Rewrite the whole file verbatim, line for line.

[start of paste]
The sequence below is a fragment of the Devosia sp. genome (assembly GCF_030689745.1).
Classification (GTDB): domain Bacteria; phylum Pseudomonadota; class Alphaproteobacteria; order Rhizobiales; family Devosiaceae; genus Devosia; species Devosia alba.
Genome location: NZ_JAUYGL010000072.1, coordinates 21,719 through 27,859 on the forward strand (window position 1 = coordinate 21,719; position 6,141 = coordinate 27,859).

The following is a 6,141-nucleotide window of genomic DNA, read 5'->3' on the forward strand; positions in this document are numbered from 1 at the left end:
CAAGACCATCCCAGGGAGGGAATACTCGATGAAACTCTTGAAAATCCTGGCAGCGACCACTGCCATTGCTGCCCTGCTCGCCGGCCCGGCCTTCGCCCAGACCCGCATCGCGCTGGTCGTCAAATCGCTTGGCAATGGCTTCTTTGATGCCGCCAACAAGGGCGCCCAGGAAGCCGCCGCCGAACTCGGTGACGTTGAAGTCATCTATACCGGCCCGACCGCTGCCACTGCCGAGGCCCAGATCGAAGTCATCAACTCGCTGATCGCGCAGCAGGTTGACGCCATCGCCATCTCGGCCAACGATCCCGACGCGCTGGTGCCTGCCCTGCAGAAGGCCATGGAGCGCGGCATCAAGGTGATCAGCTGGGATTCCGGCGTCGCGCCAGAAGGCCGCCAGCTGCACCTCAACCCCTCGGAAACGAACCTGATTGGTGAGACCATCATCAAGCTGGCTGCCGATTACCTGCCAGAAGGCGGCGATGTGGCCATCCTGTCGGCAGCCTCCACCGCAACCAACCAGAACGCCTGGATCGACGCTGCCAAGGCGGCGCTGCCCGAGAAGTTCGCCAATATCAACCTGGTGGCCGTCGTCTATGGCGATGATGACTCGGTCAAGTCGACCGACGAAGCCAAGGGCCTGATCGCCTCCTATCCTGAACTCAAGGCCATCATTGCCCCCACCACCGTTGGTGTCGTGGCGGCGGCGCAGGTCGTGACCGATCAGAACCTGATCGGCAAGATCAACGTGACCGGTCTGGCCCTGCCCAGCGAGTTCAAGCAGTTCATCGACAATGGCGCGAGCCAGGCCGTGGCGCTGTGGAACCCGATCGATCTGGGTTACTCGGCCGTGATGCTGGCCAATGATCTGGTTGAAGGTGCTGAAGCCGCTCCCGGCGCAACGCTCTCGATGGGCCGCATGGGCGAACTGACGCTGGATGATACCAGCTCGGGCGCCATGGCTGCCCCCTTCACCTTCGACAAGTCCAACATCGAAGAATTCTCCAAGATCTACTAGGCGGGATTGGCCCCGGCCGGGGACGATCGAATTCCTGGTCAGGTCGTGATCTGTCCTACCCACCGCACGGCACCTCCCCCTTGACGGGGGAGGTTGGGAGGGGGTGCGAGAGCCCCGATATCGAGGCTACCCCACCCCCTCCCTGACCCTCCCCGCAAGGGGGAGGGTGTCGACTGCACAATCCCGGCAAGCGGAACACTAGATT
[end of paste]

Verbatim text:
The sequence below is a fragment of the Devosia sp. genome (assembly GCF_030689745.1).
Classification (GTDB): domain Bacteria; phylum Pseudomonadota; class Alphaproteobacteria; order Rhizobiales; family Devosiaceae; genus Devosia; species Devosia alba.
Genome location: NZ_JAUYGL010000072.1, coordinates 21,719 through 27,859 on the forward strand (window position 1 = coordinate 21,719; position 6,141 = coordinate 27,859).

The following is a 6,141-nucleotide window of genomic DNA, read 5'->3' on the forward strand; positions in this document are numbered from 1 at the left end:
CAAGACCATCCCAGGGAGGGAATACTCGATGAAACTCTTGAAAATCCTGGCAGCGACCACTGCCATTGCTGCCCTGCTCGCCGGCCCGGCCTTCGCCCAGACCCGCATCGCGCTGGTCGTCAAATCGCTTGGCAATGGCTTCTTTGATGCCGCCAACAAGGGCGCCCAGGAAGCCGCCGCCGAACTCGGTGACGTTGAAGTCATCTATACCGGCCCGACCGCTGCCACTGCCGAGGCCCAGATCGAAGTCATCAACTCGCTGATCGCGCAGCAGGTTGACGCCATCGCCATCTCGGCCAACGATCCCGACGCGCTGGTGCCTGCCCTGCAGAAGGCCATGGAGCGCGGCATCAAGGTGATCAGCTGGGATTCCGGCGTCGCGCCAGAAGGCCGCCAGCTGCACCTCAACCCCTCGGAAACGAACCTGATTGGTGAGACCATCATCAAGCTGGCTGCCGATTACCTGCCAGAAGGCGGCGATGTGGCCATCCTGTCGGCAGCCTCCACCGCAACCAACCAGAACGCCTGGATCGACGCTGCCAAGGCGGCGCTGCCCGAGAAGTTCGCCAATATCAACCTGGTGGCCGTCGTCTATGGCGATGATGACTCGGTCAAGTCGACCGACGAAGCCAAGGGCCTGATCGCCTCCTATCCTGAACTCAAGGCCATCATTGCCCCCACCACCGTTGGTGTCGTGGCGGCGGCGCAGGTCGTGACCGATCAGAACCTGATCGGCAAGATCAACGTGACCGGTCTGGCCCTGCCCAGCGAGTTCAAGCAGTTCATCGACAATGGCGCGAGCCAGGCCGTGGCGCTGTGGAACCCGATCGATCTGGGTTACTCGGCCGTGATGCTGGCCAATGATCTGGTTGAAGGTGCTGAAGCCGCTCCCGGCGCAACGCTCTCGATGGGCCGCATGGGCGAACTGACGCTGGATGATACCAGCTCGGGCGCCATGGCTGCCCCCTTCACCTTCGACAAGTCCAACATCGAAGAATTCTCCAAGATCTACTAGGCGGGATTGGCCCCGGCCGGGGACGATCGAATTCCTGGTCAGGTCGTGATCTGTCCTACCCACCGCACGGCACCTCCCCCTTGACGGGGGAGGTTGGGAGGGGGTGCGAGAGCCCCGATATCGAGGCTACCCCACCCCCTCCCTGACCCTCCCCGCAAGGGGGAGGGTGTCGACTGCACAATCCCGGCAAGCGGAACACTAGATT